Choosing a poling skiff? Suggestions?

Joey Bagels

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After a couple decades fishing the salt mostly out of kayaks, I’m thinking of getting a poling skiff to use in the marshes here in Texas and on the occasional trip to the Keys. I’ve run a multi-species freshwater boat for 30 years and owned a skiff for a couple of seasons a decade ago, so not looking for advice on boating in general, but I need some input on poling skiffs specifically. There’s so many great options out there now!
First, size? It’s mostly going to be me by myself and occasionally another person (wife or angling buddy). I’m thinking of a 14.5’ skiff, but would 16’ be more versatile or stable in windy weather?
Next, my freshwater boat is a tiller. I had a big, bulky skiff almost a decade ago that was a center console, but I didn’t like the layout and I only had it a couple of seasons before selling it because I was working and didn’t have time to really use it. Is there any specific advantage to a console that I’m missing?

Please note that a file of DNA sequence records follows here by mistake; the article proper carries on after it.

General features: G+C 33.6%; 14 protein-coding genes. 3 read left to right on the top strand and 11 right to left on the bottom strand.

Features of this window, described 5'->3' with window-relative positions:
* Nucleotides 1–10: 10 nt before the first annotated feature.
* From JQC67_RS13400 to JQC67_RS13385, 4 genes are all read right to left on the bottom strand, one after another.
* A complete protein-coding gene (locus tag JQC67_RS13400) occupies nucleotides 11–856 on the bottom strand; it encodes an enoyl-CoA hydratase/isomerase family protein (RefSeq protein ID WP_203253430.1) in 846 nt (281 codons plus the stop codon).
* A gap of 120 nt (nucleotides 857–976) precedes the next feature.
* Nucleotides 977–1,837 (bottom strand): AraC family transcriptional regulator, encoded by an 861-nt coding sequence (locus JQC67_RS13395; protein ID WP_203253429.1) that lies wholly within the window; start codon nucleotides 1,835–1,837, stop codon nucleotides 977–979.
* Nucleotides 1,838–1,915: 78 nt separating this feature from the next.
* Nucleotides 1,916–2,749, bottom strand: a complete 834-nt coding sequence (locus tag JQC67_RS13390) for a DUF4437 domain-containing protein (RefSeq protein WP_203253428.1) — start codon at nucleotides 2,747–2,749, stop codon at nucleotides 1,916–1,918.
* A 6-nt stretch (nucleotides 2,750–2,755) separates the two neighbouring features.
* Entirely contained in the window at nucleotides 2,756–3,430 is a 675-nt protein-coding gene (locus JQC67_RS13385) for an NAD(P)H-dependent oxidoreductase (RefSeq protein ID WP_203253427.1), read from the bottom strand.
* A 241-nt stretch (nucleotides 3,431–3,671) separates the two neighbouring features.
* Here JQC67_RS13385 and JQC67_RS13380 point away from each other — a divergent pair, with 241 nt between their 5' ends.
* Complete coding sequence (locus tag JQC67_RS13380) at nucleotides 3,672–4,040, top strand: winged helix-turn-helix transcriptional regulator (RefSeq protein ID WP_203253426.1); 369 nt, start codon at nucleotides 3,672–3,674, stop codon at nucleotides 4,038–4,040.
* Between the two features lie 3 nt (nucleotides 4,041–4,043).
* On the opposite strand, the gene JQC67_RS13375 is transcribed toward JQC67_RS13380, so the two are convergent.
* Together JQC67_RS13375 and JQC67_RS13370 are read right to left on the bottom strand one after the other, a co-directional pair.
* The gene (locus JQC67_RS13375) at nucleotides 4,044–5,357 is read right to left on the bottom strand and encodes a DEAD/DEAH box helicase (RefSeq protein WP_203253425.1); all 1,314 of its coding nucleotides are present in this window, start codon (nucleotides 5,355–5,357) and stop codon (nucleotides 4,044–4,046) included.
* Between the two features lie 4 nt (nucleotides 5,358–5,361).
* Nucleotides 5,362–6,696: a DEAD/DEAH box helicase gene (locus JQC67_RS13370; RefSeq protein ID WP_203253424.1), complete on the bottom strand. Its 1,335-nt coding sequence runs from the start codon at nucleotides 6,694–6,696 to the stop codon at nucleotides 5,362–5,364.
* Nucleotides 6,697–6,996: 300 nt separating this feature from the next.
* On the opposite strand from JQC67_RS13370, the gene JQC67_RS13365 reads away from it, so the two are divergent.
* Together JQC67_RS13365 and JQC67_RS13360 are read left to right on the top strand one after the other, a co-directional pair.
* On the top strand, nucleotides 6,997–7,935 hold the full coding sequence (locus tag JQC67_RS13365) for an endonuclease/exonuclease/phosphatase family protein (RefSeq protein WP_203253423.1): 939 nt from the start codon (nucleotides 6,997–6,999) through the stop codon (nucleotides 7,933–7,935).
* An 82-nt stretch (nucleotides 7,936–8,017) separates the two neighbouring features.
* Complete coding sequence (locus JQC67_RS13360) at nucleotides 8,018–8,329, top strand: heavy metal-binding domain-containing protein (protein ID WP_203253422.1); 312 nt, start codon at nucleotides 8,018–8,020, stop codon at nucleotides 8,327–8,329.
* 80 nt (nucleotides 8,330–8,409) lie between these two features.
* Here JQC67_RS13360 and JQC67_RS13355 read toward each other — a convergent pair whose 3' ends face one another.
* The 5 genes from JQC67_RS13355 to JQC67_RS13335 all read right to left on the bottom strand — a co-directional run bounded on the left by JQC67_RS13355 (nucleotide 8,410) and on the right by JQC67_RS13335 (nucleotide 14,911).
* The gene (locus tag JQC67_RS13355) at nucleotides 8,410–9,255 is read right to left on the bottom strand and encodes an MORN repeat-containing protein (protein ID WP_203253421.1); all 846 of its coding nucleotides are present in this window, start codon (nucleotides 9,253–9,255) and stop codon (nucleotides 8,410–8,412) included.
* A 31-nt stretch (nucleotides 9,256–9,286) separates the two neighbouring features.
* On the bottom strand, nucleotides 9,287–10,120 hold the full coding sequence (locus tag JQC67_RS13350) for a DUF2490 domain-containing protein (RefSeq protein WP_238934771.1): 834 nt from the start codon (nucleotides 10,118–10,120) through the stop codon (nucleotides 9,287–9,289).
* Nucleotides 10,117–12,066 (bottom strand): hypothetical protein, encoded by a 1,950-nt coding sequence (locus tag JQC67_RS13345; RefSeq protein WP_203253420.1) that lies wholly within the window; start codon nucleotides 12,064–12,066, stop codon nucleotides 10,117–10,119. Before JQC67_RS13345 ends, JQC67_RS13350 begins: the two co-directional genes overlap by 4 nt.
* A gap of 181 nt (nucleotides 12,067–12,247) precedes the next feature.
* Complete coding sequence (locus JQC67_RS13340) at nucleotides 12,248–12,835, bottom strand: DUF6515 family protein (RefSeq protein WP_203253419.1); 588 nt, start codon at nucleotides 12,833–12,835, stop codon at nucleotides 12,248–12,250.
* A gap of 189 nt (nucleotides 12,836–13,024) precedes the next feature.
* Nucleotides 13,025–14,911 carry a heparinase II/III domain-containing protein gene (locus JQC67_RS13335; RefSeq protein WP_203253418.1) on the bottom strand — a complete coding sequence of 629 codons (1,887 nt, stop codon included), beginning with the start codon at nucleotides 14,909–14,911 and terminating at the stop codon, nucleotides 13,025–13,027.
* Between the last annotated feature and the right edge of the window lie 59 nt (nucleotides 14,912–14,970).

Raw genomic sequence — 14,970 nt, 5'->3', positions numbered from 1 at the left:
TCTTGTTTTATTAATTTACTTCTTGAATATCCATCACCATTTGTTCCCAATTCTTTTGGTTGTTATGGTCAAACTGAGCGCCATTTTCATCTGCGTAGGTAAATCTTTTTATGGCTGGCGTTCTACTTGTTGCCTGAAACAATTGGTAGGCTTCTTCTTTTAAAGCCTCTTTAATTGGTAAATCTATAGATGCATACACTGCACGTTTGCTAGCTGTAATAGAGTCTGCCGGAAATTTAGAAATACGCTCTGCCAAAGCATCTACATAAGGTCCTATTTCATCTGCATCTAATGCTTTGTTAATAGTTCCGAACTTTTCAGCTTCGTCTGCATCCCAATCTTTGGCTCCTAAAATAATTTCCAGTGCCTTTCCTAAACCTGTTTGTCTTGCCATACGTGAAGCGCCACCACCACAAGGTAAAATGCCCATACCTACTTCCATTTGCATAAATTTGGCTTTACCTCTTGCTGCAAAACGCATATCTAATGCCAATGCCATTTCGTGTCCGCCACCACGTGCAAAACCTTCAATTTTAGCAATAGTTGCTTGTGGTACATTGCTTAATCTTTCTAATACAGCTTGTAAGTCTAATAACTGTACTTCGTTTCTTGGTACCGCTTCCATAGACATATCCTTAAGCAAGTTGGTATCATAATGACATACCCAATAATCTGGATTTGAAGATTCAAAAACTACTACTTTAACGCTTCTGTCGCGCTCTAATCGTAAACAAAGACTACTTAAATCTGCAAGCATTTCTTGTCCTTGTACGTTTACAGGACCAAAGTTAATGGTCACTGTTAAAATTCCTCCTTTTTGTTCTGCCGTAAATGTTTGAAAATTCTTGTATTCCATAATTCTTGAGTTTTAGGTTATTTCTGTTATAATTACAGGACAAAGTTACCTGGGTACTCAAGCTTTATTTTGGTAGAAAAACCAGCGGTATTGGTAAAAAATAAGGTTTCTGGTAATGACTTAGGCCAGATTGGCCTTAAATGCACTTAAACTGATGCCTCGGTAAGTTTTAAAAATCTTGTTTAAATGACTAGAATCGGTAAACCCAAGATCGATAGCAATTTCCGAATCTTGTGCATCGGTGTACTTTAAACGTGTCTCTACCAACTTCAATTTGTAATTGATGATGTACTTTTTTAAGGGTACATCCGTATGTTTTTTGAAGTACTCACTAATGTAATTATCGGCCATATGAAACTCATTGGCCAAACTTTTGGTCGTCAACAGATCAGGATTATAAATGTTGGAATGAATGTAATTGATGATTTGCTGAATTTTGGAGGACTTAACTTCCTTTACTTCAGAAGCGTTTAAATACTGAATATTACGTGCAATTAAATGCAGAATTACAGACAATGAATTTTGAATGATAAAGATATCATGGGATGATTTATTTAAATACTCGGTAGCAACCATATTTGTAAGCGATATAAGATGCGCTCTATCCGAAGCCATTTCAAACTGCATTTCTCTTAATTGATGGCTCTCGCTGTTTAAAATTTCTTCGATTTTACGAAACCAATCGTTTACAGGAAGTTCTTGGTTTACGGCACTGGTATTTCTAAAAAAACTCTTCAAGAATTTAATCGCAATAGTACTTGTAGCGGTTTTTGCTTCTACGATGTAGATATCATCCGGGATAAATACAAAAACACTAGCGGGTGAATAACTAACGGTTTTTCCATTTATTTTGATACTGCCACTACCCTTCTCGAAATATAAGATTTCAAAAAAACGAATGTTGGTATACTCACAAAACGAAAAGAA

Finally, been looking at the Skimmer Skiffs https://skimmerskiff.org/skimmer-146/
Does anyone have any experience with these? They seem to have good reviews and are custom made at a great price. Thoughts?
Thanks for your time and insight.
 

brokeoff

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Look on microskiff.com for more information. They will be very helpful.

I’ve been looking for a skiff for New England and I think a good place to start is checking out what the other guys are using. For example, a TX skiff has different requirements that that of an LA, FL, or SC/NC skiff. I think in TX they are trying to run long distances in very shallow water. In the Keys you might make different decisions based on the primary species you will target. Here in NE some deadrise is going to be helpful.

I think longer is generally better unless you have storage restrictions.

Also, look around at build times.
 

bonefish41